Donald Lambro
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STANFORD, CALIF. - President Obama's bullish "new day on the horizon" speech in Kabul wasn't quite "mission accomplished" but he came close to that dubious claim.

The trip had the trappings and full-blown rhetoric of a carefully worked out campaign event to squeeze whatever political capital he could from the year-old killing of Osama bin Laden that is now an old story.

In five months, the first combat troop withdrawals will start taking place and Obama, with his job approval scores still stuck in the 40s, is reaching for any issue he can grab to offset his failures on the only issues that matter to most Americans: the economy and jobs.

In a televised speech to Americans from Afghanistan Tuesday, he declared that he had succeeded in winding down the unpopular and costly war that is now in its eleventh year.

Despite mounting evidence that the Taliban have not forsaken their mission to topple the Afghan government and bath the country in blood, Obama said the country was now on the brink of "a future in which war ends, and a new chapter begins."

Just a few weeks after Taliban forces launched a daring new attacks on the Afghan capital's security forces, here was the president claiming "we can see the light of a new day on the horizon."

It was a bravura performance, even by Obama's often exaggerated, over the top standards, flatly declaring "the tide has been turned" over the past three years.

"We broke the Taliban's momentum. We've built strong Afghan security forces. We devastated al-Qaida's leadership," he said.

But apparently the Taliban didn't get the message from the president's campaign headquarters or from his speech writers.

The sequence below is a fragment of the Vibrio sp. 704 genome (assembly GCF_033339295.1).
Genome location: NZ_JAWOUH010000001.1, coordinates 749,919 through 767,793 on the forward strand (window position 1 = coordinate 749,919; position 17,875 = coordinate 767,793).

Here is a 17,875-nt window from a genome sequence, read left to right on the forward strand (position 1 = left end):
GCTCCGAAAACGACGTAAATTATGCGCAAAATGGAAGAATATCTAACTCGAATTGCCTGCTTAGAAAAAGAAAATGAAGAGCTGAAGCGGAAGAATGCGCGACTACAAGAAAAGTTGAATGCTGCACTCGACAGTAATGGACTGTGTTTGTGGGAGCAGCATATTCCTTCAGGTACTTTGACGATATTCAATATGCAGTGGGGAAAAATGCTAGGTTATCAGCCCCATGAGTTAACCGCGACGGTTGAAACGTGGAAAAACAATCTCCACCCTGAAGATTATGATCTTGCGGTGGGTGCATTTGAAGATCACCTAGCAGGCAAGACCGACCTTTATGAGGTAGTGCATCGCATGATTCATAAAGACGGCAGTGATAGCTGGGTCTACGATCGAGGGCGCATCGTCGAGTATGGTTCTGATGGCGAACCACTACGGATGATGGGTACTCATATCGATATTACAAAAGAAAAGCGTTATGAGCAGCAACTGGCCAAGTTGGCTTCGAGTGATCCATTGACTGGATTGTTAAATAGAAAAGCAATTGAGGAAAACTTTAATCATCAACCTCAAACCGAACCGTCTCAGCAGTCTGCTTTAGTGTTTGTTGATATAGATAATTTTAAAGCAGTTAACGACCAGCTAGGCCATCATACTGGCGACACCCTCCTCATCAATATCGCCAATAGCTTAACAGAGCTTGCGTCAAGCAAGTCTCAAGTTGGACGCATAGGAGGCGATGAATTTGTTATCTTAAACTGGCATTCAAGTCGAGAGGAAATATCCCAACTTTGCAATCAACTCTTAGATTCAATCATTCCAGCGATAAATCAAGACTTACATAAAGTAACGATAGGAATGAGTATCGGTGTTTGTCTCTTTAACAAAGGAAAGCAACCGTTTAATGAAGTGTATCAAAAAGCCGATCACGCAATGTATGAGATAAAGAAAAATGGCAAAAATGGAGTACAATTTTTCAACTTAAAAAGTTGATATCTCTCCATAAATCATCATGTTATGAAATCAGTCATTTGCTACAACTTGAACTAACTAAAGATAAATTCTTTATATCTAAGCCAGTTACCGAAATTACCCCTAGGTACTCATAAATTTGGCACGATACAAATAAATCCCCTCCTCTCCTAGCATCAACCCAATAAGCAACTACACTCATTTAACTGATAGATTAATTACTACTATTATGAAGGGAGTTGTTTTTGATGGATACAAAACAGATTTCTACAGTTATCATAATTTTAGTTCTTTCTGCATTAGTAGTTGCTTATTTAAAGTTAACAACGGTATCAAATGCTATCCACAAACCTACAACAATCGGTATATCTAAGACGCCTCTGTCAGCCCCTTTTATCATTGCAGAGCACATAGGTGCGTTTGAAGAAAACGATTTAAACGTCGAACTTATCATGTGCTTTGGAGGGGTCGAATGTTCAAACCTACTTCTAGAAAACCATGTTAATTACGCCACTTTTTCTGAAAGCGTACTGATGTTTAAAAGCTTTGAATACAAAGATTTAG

A mere 90 minutes after Obama's departure, Taliban terrorists reminded the young president that their ranks have not been decimated and that they can still attack the country's capital with impunity.

That the war goes on and that it is far from over.

In a second major assault in Kabul in less than three weeks, Taliban terrorists wage a fierce and deadly strike in the heavily guarded capital, despite heavy security for the president's visit.

Seven people were killed and 17 were wounded as explosions shook the city for hours.

Press reports said the attackers not only "breached the defense perimeter" in Kabul, they claimed responsibility for the latest attack and brazenly announced their "spring offensive" will begin Thursday when they will unleash a new effort to retake lost territory.

Yet here was the president claiming that the U.S. had essentially achieved its goals and that the Afghans were now ready to take over full responsibility for their country's national security.

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Donald Lambro

Donald Lambro is chief political correspondent for The Washington Times.